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Bellamy Brothers: Looking Back… and Looking Forward

We caught up with the Bellamy Brothers to chat about their 40-year career and look back on some of their biggest hits. 

Written by Chuck Dauphin
Bellamy Brothers: Looking Back… and Looking Forward
Photo courtesy Webster PR

When you think of “If I Said You Had A Beautiful Body (Would You Hold It Against Me),” the 1979 chart-topper from the Bellamy Brothers, you probably think of one of the greatest pick-up songs in Country Music history.

However, go around the world to India, and you will find that the song means something a little bit different. In fact, the suggestive song is actually one of the country’s top wedding songs – a fact that continues to fascinate David Bellamy. “We didn’t know about that until we went there. It’s a really funny thing. Everyone there can sing it,” he tells Sounds Like Nashville.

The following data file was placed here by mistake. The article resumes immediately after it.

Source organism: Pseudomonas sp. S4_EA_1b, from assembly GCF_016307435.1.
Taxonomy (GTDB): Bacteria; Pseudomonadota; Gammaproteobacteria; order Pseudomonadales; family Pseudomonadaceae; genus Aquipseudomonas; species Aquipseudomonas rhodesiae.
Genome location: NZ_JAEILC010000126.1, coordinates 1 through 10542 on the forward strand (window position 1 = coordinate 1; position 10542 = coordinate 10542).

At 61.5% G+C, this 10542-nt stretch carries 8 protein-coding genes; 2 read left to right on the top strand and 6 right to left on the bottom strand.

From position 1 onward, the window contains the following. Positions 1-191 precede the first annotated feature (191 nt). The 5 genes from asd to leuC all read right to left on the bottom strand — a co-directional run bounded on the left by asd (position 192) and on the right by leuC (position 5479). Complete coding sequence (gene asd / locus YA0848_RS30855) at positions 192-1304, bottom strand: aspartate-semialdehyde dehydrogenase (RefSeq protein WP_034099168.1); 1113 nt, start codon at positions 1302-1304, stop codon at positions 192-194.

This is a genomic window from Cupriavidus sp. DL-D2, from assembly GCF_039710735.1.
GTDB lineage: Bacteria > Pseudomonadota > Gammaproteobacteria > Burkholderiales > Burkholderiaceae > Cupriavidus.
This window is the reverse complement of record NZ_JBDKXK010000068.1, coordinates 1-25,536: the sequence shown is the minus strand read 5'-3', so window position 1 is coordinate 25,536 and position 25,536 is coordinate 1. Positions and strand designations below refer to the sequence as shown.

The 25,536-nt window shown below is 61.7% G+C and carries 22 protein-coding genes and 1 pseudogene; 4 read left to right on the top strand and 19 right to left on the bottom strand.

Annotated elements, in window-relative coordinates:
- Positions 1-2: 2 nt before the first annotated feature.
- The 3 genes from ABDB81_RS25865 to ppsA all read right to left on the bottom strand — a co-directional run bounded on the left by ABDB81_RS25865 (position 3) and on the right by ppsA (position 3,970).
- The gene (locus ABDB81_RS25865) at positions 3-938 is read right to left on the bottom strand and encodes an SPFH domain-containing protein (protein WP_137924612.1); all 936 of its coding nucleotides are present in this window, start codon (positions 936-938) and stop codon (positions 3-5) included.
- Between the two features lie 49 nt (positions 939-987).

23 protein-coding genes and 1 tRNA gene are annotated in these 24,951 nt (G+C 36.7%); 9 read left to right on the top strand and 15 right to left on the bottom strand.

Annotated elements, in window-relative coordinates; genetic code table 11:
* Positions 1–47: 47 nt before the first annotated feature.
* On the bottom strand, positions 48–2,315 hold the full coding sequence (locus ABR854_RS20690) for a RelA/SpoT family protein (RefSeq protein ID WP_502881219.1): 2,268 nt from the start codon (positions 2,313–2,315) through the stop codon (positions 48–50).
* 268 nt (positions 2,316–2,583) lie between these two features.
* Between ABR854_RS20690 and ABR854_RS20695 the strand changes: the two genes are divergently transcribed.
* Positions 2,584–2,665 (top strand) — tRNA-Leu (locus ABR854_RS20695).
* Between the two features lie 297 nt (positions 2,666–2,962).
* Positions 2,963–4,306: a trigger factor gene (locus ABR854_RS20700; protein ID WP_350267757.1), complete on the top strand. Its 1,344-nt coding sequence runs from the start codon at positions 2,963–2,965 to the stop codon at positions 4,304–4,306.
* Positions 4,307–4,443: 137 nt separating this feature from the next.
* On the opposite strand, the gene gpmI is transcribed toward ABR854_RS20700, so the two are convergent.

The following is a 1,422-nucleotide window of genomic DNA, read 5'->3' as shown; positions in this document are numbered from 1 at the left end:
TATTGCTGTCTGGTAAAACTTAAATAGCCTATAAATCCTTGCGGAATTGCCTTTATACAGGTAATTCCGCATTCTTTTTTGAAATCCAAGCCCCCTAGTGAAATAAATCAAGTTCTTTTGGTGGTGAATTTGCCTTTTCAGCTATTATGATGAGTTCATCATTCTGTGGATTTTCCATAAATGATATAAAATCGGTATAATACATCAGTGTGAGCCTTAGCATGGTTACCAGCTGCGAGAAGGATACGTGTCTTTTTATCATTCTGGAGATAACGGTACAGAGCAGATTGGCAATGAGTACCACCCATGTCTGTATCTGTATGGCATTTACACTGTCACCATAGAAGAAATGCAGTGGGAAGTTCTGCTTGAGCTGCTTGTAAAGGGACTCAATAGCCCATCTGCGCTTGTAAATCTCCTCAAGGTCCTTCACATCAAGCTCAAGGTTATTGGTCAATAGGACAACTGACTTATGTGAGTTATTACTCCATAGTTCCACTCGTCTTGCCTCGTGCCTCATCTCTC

“In India, weddings are a massive part of their society,” says Howard Bellamy. “If you go there, you can’t avoid a wedding. They have decorated elephants with flowers all over them, and it’s a big part of their culture. I’m not sure how the song got mixed into all of that, but also ‘Let Your Love Flow’ and ‘I Need More Of You’ are big wedding songs, but ‘Beautiful Body’ has somehow caught on as a first dance song.”

2016 marks a major milestone in the brothers’ career, as they are celebrating the fortieth anniversary of their first hit, “Let Your Love Flow.” Does it seem that long? Howard says it all depends upon the day.

“Sometimes, it seems like it could have been a hundred years ago, and then, there are days it seems like yesterday,” he confesses. “It’s funny how things like that work. We’ve had such an incredible ride. I think what makes our story a little different is the fact that we’ve been so universally accepted over the years. I think we’ve played in something like sixty-five countries. For two Florida cowboys, we’ve been fortunate to have gone a lot of places.”

He did say that if you think the road itself is full of glamour, think again. Hotel rooms in Illinois look almost identical to ones in Wyoming. “A lot of times, now more than ever, I think that I’m somewhere I’m not. You travel so much.”